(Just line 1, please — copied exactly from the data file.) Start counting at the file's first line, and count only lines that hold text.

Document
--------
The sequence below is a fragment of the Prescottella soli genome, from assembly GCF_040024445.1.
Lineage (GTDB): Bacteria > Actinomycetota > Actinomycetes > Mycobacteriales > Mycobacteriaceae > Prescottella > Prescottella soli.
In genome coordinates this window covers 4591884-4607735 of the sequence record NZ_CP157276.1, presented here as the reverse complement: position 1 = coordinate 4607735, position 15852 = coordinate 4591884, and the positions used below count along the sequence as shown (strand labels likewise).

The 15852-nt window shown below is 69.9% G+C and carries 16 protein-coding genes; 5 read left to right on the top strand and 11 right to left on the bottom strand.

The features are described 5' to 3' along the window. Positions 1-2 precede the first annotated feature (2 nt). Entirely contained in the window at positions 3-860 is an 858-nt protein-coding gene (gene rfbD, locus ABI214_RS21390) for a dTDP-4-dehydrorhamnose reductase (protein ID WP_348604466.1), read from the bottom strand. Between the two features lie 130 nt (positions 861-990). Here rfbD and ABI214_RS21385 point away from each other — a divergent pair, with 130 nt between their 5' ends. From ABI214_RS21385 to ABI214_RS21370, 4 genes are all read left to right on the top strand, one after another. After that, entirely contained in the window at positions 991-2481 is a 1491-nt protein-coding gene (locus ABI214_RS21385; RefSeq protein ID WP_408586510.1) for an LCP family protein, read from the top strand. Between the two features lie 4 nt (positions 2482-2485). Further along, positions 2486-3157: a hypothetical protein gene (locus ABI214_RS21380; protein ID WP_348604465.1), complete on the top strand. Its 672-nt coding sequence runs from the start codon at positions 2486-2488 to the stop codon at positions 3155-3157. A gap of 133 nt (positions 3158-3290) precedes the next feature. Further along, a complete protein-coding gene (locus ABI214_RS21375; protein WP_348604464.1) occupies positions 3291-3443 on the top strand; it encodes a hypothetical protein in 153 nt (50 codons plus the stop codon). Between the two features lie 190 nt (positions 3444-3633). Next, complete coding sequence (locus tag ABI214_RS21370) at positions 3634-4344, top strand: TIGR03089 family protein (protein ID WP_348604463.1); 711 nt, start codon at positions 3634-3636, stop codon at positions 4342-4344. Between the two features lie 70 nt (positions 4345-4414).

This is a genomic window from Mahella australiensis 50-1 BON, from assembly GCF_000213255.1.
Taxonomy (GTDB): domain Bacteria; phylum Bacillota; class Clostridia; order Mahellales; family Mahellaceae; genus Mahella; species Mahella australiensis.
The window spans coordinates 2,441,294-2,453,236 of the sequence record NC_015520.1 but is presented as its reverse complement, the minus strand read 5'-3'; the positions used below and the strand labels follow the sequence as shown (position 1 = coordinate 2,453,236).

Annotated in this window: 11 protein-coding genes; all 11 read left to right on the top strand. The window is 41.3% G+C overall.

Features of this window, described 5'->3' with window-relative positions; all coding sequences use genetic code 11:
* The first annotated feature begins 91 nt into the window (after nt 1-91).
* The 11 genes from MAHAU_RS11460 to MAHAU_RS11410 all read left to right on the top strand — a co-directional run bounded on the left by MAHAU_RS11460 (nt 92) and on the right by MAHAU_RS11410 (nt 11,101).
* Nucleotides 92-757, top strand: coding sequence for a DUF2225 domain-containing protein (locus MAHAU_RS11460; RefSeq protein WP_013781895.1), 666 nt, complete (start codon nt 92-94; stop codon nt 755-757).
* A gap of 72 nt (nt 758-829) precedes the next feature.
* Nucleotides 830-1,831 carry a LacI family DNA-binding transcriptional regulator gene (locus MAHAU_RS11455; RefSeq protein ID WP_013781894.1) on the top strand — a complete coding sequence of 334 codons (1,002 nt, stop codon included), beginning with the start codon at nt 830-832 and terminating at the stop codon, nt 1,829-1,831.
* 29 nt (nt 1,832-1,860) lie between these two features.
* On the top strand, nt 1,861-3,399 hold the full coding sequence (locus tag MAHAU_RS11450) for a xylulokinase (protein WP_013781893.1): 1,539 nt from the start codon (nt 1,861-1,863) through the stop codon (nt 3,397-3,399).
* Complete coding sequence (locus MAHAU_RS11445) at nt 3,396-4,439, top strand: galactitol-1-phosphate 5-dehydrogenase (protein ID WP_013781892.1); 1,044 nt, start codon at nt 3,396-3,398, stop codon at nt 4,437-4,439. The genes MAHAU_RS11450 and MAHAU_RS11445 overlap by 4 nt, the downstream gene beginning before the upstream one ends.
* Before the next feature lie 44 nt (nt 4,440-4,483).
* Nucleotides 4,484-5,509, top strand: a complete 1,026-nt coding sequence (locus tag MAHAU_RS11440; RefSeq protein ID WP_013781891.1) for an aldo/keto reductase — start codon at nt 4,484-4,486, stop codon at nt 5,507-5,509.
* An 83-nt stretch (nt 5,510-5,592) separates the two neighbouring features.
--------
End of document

The sequence below is a fragment of the Prescottella soli genome, from assembly GCF_040024445.1.